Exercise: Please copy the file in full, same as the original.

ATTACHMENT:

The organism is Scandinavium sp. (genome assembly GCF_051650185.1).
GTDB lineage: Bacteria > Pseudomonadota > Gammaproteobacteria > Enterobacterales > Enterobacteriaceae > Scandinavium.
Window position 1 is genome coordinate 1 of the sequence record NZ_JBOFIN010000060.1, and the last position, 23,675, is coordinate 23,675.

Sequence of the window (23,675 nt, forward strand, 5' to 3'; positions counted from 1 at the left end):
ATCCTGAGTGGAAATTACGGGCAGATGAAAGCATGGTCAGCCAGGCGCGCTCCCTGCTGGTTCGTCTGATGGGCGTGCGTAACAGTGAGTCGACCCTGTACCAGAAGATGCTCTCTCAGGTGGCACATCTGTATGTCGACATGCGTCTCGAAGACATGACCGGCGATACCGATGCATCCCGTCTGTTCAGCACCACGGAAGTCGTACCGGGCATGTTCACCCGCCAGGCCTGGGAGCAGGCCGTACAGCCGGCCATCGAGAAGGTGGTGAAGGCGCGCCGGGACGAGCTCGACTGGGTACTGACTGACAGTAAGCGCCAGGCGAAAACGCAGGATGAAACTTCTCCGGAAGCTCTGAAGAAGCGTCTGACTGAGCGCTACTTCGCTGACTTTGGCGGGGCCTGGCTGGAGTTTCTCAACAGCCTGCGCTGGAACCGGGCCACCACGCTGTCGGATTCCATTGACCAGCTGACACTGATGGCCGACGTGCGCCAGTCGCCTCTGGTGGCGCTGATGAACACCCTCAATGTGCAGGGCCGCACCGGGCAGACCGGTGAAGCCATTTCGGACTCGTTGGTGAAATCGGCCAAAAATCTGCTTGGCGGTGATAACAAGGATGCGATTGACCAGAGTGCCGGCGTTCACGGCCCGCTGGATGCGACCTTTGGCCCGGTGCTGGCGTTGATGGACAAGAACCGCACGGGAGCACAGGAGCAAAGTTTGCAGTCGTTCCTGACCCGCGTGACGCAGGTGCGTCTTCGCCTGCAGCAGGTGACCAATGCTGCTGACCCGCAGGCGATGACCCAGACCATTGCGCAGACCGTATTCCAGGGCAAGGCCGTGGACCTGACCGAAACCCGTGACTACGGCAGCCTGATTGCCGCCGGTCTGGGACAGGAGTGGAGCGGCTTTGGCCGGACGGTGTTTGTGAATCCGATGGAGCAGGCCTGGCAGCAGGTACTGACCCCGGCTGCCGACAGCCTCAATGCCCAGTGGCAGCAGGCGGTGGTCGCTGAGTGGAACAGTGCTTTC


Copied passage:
The organism is Scandinavium sp. (genome assembly GCF_051650185.1).
GTDB lineage: Bacteria > Pseudomonadota > Gammaproteobacteria > Enterobacterales > Enterobacteriaceae > Scandinavium.
Window position 1 is genome coordinate 1 of the sequence record NZ_JBOFIN010000060.1, and the last position, 23,675, is coordinate 23,675.

Sequence of the window (23,675 nt, forward strand, 5' to 3'; positions counted from 1 at the left end):
ATCCTGAGTGGAAATTACGGGCAGATGAAAGCATGGTCAGCCAGGCGCGCTCCCTGCTGGTTCGTCTGATGGGCGTGCGTAACAGTGAGTCGACCCTGTACCAGAAGATGCTCTCTCAGGTGGCACATCTGTATGTCGACATGCGTCTCGAAGACATGACCGGCGATACCGATGCATCCCGTCTGTTCAGCACCACGGAAGTCGTACCGGGCATGTTCACCCGCCAGGCCTGGGAGCAGGCCGTACAGCCGGCCATCGAGAAGGTGGTGAAGGCGCGCCGGGACGAGCTCGACTGGGTACTGACTGACAGTAAGCGCCAGGCGAAAACGCAGGATGAAACTTCTCCGGAAGCTCTGAAGAAGCGTCTGACTGAGCGCTACTTCGCTGACTTTGGCGGGGCCTGGCTGGAGTTTCTCAACAGCCTGCGCTGGAACCGGGCCACCACGCTGTCGGATTCCATTGACCAGCTGACACTGATGGCCGACGTGCGCCAGTCGCCTCTGGTGGCGCTGATGAACACCCTCAATGTGCAGGGCCGCACCGGGCAGACCGGTGAAGCCATTTCGGACTCGTTGGTGAAATCGGCCAAAAATCTGCTTGGCGGTGATAACAAGGATGCGATTGACCAGAGTGCCGGCGTTCACGGCCCGCTGGATGCGACCTTTGGCCCGGTGCTGGCGTTGATGGACAAGAACCGCACGGGAGCACAGGAGCAAAGTTTGCAGTCGTTCCTGACCCGCGTGACGCAGGTGCGTCTTCGCCTGCAGCAGGTGACCAATGCTGCTGACCCGCAGGCGATGACCCAGACCATTGCGCAGACCGTATTCCAGGGCAAGGCCGTGGACCTGACCGAAACCCGTGACTACGGCAGCCTGATTGCCGCCGGTCTGGGACAGGAGTGGAGCGGCTTTGGCCGGACGGTGTTTGTGAATCCGATGGAGCAGGCCTGGCAGCAGGTACTGACCCCGGCTGCCGACAGCCTCAATGCCCAGTGGCAGCAGGCGGTGGTCGCTGAGTGGAACAGTGCTTTC